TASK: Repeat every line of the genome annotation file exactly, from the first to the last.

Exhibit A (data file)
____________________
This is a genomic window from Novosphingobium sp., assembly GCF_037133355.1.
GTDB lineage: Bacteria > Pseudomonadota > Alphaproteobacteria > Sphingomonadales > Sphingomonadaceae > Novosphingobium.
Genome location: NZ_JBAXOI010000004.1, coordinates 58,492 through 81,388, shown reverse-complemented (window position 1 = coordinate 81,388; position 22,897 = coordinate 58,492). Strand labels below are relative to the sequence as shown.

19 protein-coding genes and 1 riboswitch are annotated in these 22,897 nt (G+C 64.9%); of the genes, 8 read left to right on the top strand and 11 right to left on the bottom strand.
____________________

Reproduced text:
This is a genomic window from Novosphingobium sp., assembly GCF_037133355.1.
GTDB lineage: Bacteria > Pseudomonadota > Alphaproteobacteria > Sphingomonadales > Sphingomonadaceae > Novosphingobium.
Genome location: NZ_JBAXOI010000004.1, coordinates 58,492 through 81,388, shown reverse-complemented (window position 1 = coordinate 81,388; position 22,897 = coordinate 58,492). Strand labels below are relative to the sequence as shown.

19 protein-coding genes and 1 riboswitch are annotated in these 22,897 nt (G+C 64.9%); of the genes, 8 read left to right on the top strand and 11 right to left on the bottom strand.